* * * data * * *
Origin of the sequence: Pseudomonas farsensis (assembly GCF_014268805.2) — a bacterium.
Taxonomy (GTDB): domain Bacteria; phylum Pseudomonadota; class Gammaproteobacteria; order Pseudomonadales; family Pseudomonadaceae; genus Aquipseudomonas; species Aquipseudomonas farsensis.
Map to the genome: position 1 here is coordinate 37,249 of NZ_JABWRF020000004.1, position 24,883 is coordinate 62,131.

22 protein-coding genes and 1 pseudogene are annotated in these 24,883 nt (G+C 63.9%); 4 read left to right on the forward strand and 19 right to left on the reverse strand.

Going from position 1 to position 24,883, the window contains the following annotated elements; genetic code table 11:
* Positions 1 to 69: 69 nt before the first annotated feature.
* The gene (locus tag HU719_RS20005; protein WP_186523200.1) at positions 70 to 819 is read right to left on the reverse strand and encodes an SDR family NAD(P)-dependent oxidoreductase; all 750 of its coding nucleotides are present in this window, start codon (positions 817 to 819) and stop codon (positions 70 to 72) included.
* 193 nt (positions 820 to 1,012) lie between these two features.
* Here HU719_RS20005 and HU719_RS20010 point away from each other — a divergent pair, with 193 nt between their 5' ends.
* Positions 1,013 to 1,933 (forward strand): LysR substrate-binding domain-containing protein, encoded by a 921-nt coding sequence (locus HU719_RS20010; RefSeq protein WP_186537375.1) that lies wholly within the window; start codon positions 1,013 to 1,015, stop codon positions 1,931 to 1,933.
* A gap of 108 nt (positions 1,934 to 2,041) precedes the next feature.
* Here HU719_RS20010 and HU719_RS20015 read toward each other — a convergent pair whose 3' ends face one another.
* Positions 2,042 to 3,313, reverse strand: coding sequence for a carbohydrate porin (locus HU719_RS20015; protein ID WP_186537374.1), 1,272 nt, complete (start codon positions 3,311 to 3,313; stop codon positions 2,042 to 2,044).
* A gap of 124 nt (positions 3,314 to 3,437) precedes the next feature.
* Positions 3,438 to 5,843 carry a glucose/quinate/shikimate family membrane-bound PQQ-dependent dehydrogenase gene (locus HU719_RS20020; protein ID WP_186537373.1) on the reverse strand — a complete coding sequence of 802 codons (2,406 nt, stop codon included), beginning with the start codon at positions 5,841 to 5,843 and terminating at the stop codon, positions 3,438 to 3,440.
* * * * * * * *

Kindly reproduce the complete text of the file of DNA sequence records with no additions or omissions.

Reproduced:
Origin of the sequence: Pseudomonas farsensis (assembly GCF_014268805.2) — a bacterium.
Taxonomy (GTDB): domain Bacteria; phylum Pseudomonadota; class Gammaproteobacteria; order Pseudomonadales; family Pseudomonadaceae; genus Aquipseudomonas; species Aquipseudomonas farsensis.
Map to the genome: position 1 here is coordinate 37,249 of NZ_JABWRF020000004.1, position 24,883 is coordinate 62,131.

22 protein-coding genes and 1 pseudogene are annotated in these 24,883 nt (G+C 63.9%); 4 read left to right on the forward strand and 19 right to left on the reverse strand.

Going from position 1 to position 24,883, the window contains the following annotated elements; genetic code table 11:
* Positions 1 to 69: 69 nt before the first annotated feature.
* The gene (locus tag HU719_RS20005; protein WP_186523200.1) at positions 70 to 819 is read right to left on the reverse strand and encodes an SDR family NAD(P)-dependent oxidoreductase; all 750 of its coding nucleotides are present in this window, start codon (positions 817 to 819) and stop codon (positions 70 to 72) included.
* 193 nt (positions 820 to 1,012) lie between these two features.
* Here HU719_RS20005 and HU719_RS20010 point away from each other — a divergent pair, with 193 nt between their 5' ends.
* Positions 1,013 to 1,933 (forward strand): LysR substrate-binding domain-containing protein, encoded by a 921-nt coding sequence (locus HU719_RS20010; RefSeq protein WP_186537375.1) that lies wholly within the window; start codon positions 1,013 to 1,015, stop codon positions 1,931 to 1,933.
* A gap of 108 nt (positions 1,934 to 2,041) precedes the next feature.
* Here HU719_RS20010 and HU719_RS20015 read toward each other — a convergent pair whose 3' ends face one another.
* Positions 2,042 to 3,313, reverse strand: coding sequence for a carbohydrate porin (locus HU719_RS20015; protein ID WP_186537374.1), 1,272 nt, complete (start codon positions 3,311 to 3,313; stop codon positions 2,042 to 2,044).
* A gap of 124 nt (positions 3,314 to 3,437) precedes the next feature.
* Positions 3,438 to 5,843 carry a glucose/quinate/shikimate family membrane-bound PQQ-dependent dehydrogenase gene (locus HU719_RS20020; protein ID WP_186537373.1) on the reverse strand — a complete coding sequence of 802 codons (2,406 nt, stop codon included), beginning with the start codon at positions 5,841 to 5,843 and terminating at the stop codon, positions 3,438 to 3,440.